The prevalence of malaria ranged from 23.9% in 2007 to 1.5% in 2009 in this study conducted over three calendar years and two geographical areas. In 2007, when transmission was highest, several well established risk factors correlated with infection, including younger age , presence of anaemia , using open water sources , sleeping without a bed net [3–5, 8], rainy season [5, 7], and self-reported or documented symptoms . However, in 2008 and 2009, when the prevalence of malaria was substantially lower, only self-reported or documented fever correlated with infection. With declining prevalence, malaria was no longer likely to be diagnosed in the rainy season or among individuals sleeping without a bed net. The median age of infected individuals increased from 9.0 years with high parasite prevalence to 12.5 and 13.2 years with low prevalence, and was no longer significantly different from the age of the general study population. This shift to higher age groups with declining transmission has been observed in other studies and settings [8, 23, 25]. Although the power to detect differences decreased with declining malaria prevalence, many characteristics correlated with RDT positivity in 2007 were not associated with RDT positivity in 2008 and 2009.
Only symptoms, particularly fever, correlated with RDT positivity in the time periods with low levels of parasite prevalence. When all symptoms of malaria were considered together, infected individuals were more likely to report symptoms and in greater numbers in 2007 and again in 2009. However, in all years, symptoms of malaria were highly prevalent in RDT-negative individuals, with up to 63% of RDT-negative individuals reporting symptoms within the 48 hours prior to the study visit, thus decreasing the specificity of symptoms in identifying infected persons. RDT-positive individuals were more likely to have documented fever in 2007 and 2008 but only 10-20% of positive individuals had fever. Most RDT-positive individuals were without fever at the time of testing. Other studies in various transmission settings found a large proportion (up to 96%) of individuals infected with malaria to be asymptomatic [26–28]. This finding poses a significant challenge to malaria elimination as many control strategies rely on the identification and treatment of symptomatic individuals seeking care at health centres .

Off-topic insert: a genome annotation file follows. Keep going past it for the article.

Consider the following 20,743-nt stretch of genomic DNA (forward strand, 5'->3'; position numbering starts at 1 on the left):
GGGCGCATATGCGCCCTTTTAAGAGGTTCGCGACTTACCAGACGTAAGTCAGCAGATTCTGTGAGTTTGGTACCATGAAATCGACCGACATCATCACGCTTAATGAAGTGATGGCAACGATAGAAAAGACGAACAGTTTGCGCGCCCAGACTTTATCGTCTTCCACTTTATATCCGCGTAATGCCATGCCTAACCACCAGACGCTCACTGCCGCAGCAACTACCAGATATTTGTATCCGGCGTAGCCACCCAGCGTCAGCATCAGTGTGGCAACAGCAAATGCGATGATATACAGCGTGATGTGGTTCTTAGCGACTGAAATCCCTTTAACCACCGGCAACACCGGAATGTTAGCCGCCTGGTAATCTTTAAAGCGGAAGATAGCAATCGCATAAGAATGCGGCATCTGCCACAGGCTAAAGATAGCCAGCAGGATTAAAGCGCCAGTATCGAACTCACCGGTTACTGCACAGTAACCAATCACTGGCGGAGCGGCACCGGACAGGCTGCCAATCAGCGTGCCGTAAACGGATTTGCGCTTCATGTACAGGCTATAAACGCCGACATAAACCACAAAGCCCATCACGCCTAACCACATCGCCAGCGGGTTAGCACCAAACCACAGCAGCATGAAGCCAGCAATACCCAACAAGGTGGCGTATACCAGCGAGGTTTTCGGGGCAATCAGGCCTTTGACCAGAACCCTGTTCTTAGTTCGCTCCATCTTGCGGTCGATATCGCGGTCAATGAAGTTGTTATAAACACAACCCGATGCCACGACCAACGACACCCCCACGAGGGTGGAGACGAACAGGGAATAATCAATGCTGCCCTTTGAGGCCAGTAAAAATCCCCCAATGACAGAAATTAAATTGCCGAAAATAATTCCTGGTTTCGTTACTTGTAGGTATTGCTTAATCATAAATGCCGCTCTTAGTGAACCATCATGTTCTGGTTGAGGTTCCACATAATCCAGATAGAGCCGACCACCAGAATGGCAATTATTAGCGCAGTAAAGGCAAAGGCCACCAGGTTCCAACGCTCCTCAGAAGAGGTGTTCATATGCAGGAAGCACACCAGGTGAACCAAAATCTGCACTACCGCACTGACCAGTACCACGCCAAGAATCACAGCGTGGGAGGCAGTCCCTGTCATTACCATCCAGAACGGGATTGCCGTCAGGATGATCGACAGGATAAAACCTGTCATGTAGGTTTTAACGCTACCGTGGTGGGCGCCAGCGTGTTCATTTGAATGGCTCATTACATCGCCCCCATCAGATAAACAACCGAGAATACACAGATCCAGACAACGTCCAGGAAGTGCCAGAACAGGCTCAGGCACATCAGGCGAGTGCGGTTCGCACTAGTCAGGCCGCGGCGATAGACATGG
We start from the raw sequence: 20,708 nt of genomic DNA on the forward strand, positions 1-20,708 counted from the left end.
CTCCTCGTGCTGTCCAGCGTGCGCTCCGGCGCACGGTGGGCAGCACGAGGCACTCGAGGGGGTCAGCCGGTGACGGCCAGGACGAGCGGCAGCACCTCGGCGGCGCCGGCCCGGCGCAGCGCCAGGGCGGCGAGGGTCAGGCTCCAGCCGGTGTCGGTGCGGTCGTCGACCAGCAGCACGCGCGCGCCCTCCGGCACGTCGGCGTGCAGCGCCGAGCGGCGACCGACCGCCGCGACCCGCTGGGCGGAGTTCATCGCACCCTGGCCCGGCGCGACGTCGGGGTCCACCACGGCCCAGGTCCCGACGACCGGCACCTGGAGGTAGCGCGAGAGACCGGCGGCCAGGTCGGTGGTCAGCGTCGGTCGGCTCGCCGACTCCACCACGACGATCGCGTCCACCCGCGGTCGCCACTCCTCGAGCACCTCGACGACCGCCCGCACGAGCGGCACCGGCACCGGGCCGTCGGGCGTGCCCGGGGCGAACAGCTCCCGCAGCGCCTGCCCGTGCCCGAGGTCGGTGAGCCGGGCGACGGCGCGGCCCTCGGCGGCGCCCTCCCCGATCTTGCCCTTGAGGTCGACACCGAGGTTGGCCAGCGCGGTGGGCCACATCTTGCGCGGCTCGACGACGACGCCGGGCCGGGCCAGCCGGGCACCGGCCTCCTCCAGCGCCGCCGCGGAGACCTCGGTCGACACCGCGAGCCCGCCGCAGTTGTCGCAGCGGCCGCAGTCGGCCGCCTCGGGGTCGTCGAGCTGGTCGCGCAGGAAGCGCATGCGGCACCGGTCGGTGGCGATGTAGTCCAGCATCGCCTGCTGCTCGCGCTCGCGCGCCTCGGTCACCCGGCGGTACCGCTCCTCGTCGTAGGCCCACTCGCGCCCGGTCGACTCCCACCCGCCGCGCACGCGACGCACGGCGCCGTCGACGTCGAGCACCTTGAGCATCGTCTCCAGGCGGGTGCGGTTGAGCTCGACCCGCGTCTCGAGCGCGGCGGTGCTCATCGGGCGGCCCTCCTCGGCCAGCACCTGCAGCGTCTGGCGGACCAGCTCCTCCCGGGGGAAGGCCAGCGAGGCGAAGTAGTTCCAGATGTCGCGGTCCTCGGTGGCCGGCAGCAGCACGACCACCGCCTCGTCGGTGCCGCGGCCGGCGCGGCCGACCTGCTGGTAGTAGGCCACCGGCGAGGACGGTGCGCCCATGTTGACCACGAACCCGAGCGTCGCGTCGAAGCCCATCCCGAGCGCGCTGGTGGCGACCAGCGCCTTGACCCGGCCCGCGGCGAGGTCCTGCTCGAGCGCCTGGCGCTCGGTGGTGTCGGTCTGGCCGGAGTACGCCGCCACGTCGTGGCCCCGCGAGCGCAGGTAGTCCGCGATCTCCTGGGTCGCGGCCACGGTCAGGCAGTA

This study was subject to several limitations. First, the study was conducted over two geographic areas. Participants surveyed in 2008 and 2009 were from the same geographic area, while those surveyed in 2007 were from an area further east. Consequently, it is possible that the different risk factors found between the two areas, was not due to the decline in malaria transmission but to differences in the ecology or characteristics and behaviours of the participants surveyed. When participants and households were compared, however, there did not appear to be many differences based on measured characteristics. Second, we did not collect information on behaviors, occupation, assets, migration, and travel that might be associated with malaria. Finally, as previously discussed, the power to detect associations was low in 2008 and 2009 with declining malaria transmission.